Nicely put! Preparation + opportunity = luck no s*#t! It really is a luck game, and it is a case of talking to everybody! Lots I'm sure will (pretend to be bigwigs at fests but you can call them on this and you'll soon find out if they can back it) but there may very well be that somebody who caught your work or likes what he is hearing - whether that be at a festival or in email.

At the same time musicians are like filmmakers (i always say to my music friends) we have to literally whore ourselves to get noticed and make a splash because everyone else is too. It's sucks but it's true. And it's even harder if your not the social type. I know many writers are (so maybe you know someone who can do the talking!) Also, musicians and filmmakers are no different. Both difficult industries to get noticed in, you could be working gigs until your 50 years old and work a job in town and the dream may not happen - but determination and what will be..will be. As the saying goes. If it's meant to happen it...will.

It's determination overall and most importantly that this is something you enjoy doing! I don't care how old i will be (if it ever happens) because i LOVE doing what i do and i make nothing doing it! (Got screwed along the way too read those contracts folks!) Your heart has to be in overall everything. Then at the end of it at the very least - you are a success unto yourself. For writing that script or making that movie. (Or that album for that matter) What bothers me is there are so MANY really bad films and talentless folks out there that i feel they (knew) people in the business - or are related in someway (honestly wouldn't it explain so many bad films?) - i mean how can a film be bad if you literally have so much money involved it's almost impossible to destroy and make a bad job of it?!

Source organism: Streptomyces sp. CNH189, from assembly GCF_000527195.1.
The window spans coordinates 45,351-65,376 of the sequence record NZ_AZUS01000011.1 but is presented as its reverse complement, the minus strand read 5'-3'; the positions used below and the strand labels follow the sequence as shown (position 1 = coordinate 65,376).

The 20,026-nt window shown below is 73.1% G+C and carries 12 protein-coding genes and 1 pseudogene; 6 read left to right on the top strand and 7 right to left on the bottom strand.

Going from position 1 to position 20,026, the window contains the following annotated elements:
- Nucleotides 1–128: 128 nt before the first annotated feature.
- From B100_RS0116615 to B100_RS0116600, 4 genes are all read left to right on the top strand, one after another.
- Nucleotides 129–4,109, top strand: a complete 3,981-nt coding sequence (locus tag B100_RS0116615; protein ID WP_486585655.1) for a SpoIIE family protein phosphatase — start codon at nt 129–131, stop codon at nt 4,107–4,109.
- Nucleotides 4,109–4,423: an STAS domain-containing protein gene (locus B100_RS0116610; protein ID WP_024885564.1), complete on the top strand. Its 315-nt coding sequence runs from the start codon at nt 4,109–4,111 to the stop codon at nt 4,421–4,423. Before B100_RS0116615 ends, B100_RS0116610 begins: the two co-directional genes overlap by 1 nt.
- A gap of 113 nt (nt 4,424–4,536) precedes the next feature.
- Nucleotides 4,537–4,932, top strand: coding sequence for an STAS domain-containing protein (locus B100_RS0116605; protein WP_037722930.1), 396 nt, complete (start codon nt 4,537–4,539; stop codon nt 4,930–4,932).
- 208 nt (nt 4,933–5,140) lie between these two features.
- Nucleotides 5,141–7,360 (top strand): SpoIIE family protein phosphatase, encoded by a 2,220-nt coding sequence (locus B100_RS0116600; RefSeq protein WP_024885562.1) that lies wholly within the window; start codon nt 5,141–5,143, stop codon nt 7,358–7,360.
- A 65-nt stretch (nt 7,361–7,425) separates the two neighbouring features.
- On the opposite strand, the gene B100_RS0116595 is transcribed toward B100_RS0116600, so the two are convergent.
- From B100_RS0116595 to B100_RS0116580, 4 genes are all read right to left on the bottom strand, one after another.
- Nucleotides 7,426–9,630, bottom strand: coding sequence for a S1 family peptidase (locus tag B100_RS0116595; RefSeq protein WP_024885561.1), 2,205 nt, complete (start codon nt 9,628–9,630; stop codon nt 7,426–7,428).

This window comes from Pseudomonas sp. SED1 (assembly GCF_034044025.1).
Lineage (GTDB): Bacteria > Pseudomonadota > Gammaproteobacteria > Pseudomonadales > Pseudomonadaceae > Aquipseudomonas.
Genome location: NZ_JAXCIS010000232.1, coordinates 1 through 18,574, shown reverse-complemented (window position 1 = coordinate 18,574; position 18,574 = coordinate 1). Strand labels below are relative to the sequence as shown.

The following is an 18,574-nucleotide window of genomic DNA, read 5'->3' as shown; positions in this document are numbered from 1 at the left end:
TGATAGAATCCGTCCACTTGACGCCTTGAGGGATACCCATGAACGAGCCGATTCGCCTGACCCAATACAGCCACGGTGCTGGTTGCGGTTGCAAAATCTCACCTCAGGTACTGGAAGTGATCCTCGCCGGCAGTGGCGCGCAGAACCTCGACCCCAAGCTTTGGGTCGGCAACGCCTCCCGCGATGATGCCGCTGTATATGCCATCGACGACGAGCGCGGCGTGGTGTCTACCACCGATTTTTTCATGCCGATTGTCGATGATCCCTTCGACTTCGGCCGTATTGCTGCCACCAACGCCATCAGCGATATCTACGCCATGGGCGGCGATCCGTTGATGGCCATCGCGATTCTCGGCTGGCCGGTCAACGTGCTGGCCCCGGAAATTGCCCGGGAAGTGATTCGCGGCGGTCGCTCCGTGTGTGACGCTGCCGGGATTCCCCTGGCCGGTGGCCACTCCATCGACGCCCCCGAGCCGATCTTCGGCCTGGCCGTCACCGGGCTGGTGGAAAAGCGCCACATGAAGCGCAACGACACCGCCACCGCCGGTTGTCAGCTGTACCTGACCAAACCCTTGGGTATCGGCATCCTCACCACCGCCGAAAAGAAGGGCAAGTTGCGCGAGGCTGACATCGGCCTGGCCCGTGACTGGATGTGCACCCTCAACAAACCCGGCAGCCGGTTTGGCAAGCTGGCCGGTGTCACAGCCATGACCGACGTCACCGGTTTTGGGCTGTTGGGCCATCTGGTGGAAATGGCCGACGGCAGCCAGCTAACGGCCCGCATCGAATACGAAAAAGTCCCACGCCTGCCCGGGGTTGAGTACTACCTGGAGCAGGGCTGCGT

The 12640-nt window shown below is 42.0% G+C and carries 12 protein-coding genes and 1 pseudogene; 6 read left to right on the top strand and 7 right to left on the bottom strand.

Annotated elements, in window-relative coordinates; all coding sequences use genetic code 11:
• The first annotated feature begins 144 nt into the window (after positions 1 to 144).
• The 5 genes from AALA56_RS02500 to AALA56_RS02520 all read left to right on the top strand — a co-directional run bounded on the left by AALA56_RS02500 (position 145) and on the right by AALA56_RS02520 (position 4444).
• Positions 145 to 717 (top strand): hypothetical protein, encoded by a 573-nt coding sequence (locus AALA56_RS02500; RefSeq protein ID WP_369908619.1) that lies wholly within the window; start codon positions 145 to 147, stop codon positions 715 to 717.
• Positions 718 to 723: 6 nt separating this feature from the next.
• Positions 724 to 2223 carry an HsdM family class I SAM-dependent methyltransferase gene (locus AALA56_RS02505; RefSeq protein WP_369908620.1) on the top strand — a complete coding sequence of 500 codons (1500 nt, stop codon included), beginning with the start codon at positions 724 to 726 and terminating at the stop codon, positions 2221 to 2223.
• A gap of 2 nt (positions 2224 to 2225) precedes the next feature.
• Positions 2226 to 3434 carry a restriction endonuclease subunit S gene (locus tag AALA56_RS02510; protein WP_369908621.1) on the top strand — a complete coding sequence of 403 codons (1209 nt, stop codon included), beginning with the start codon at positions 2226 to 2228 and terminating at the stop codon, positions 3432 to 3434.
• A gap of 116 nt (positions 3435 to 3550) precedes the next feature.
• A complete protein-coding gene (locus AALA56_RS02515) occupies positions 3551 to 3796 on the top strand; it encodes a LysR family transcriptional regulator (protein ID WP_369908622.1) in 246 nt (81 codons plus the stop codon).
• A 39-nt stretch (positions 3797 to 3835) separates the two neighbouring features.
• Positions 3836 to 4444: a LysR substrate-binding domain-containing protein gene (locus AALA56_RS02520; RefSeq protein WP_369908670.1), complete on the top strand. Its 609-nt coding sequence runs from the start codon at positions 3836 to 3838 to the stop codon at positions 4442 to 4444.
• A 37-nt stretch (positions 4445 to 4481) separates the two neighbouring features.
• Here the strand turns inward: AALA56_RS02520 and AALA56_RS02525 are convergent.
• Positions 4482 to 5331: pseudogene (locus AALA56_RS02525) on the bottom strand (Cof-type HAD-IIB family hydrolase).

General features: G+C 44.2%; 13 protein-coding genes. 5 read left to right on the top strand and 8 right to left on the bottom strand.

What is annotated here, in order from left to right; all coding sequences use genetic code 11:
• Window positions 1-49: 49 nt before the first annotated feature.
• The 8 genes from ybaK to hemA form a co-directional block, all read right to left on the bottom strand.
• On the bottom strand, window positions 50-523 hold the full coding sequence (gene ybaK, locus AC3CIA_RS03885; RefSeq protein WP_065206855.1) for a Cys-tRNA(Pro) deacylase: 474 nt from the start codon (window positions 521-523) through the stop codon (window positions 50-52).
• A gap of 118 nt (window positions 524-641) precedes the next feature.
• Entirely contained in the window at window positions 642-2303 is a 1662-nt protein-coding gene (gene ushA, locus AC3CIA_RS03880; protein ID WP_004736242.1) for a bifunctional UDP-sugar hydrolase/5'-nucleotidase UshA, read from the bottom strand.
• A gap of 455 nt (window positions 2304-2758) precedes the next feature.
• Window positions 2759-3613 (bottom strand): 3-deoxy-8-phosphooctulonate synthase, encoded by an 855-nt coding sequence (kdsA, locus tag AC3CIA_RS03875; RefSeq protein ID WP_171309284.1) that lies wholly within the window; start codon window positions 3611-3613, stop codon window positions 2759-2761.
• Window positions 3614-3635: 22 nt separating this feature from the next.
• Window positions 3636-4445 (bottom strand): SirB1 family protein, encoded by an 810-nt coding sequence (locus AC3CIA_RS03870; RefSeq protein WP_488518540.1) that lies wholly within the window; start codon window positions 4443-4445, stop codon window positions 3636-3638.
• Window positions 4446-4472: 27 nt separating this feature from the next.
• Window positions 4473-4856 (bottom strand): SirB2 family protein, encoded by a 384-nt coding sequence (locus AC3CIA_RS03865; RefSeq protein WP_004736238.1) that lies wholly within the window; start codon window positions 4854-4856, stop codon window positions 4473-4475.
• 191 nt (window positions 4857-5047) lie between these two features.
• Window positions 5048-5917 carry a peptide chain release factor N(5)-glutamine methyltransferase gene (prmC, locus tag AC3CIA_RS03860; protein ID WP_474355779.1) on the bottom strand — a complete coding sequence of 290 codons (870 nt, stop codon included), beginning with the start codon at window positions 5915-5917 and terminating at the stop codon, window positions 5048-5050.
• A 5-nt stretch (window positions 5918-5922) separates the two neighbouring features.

It's the same in music why are there so many bad acts forced down our throats with the luck of expensive advertising (and some kids buy music that they just don't know any better - the Internets right there as the worlds biggest library for decent music!) and yet friends i know and so many acts i see struggling their way up might not ever make it because they don't live in say London or know anybody in the business?

Waiting for that fleeting opportunity like say in that eps of 'saved by the bell' when i manager happens to be walking past your window heard your music and wants to sign you a 6 album deal ... It just doesn't happen. And you learn this painful truth pretty quickly, and it comes down to you.

You have to do everything, people maybe too busy in their lives to help you out (you might be lucky if you do have these people) but people can let you down, the one person that can try his/her hardest is only you. Try everything! Talk to everyone and you might come up trumps! At the same time practice,practice,practice! On films, scripts etc it's all a learning exercise.

The rest is all of below; timing, destiny, planetary alignment, or luck indeed. Whatever you believe in. In essence it's probably a little bit of all of them.

John Chance